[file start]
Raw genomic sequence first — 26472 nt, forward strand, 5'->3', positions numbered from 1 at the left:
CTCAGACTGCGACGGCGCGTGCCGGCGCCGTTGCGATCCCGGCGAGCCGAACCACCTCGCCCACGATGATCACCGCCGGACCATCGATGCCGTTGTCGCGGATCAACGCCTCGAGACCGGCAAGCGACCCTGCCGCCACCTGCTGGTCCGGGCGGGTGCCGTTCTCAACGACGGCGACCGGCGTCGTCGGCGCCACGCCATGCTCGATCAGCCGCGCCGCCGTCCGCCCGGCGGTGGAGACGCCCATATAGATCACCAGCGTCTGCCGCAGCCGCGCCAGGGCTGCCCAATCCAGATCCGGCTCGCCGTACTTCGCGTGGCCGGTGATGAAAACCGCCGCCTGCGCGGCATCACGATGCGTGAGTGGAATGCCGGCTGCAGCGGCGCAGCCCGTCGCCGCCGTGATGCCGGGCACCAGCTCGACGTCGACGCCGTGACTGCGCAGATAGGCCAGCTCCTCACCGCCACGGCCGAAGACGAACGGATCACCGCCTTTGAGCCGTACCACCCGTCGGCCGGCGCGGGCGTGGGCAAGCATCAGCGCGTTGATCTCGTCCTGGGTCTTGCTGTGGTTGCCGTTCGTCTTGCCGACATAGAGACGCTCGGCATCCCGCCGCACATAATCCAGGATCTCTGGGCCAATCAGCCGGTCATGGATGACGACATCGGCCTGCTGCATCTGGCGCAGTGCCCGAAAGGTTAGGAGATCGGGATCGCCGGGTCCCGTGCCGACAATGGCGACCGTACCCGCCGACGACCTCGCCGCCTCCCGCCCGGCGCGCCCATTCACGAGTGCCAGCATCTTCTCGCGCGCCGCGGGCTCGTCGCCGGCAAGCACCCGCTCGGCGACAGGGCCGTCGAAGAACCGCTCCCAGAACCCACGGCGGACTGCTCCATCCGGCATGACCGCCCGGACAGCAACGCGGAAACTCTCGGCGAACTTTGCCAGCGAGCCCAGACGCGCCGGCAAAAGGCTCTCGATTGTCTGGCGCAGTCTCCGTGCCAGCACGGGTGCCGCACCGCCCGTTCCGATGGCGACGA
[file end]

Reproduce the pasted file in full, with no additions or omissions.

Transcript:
Raw genomic sequence first — 26472 nt, forward strand, 5'->3', positions numbered from 1 at the left:
CTCAGACTGCGACGGCGCGTGCCGGCGCCGTTGCGATCCCGGCGAGCCGAACCACCTCGCCCACGATGATCACCGCCGGACCATCGATGCCGTTGTCGCGGATCAACGCCTCGAGACCGGCAAGCGACCCTGCCGCCACCTGCTGGTCCGGGCGGGTGCCGTTCTCAACGACGGCGACCGGCGTCGTCGGCGCCACGCCATGCTCGATCAGCCGCGCCGCCGTCCGCCCGGCGGTGGAGACGCCCATATAGATCACCAGCGTCTGCCGCAGCCGCGCCAGGGCTGCCCAATCCAGATCCGGCTCGCCGTACTTCGCGTGGCCGGTGATGAAAACCGCCGCCTGCGCGGCATCACGATGCGTGAGTGGAATGCCGGCTGCAGCGGCGCAGCCCGTCGCCGCCGTGATGCCGGGCACCAGCTCGACGTCGACGCCGTGACTGCGCAGATAGGCCAGCTCCTCACCGCCACGGCCGAAGACGAACGGATCACCGCCTTTGAGCCGTACCACCCGTCGGCCGGCGCGGGCGTGGGCAAGCATCAGCGCGTTGATCTCGTCCTGGGTCTTGCTGTGGTTGCCGTTCGTCTTGCCGACATAGAGACGCTCGGCATCCCGCCGCACATAATCCAGGATCTCTGGGCCAATCAGCCGGTCATGGATGACGACATCGGCCTGCTGCATCTGGCGCAGTGCCCGAAAGGTTAGGAGATCGGGATCGCCGGGTCCCGTGCCGACAATGGCGACCGTACCCGCCGACGACCTCGCCGCCTCCCGCCCGGCGCGCCCATTCACGAGTGCCAGCATCTTCTCGCGCGCCGCGGGCTCGTCGCCGGCAAGCACCCGCTCGGCGACAGGGCCGTCGAAGAACCGCTCCCAGAACCCACGGCGGACTGCTCCATCCGGCATGACCGCCCGGACAGCAACGCGGAAACTCTCGGCGAACTTTGCCAGCGAGCCCAGACGCGCCGGCAAAAGGCTCTCGATTGTCTGGCGCAGTCTCCGTGCCAGCACGGGTGCCGCACCGCCCGTTCCGATGGCGACGA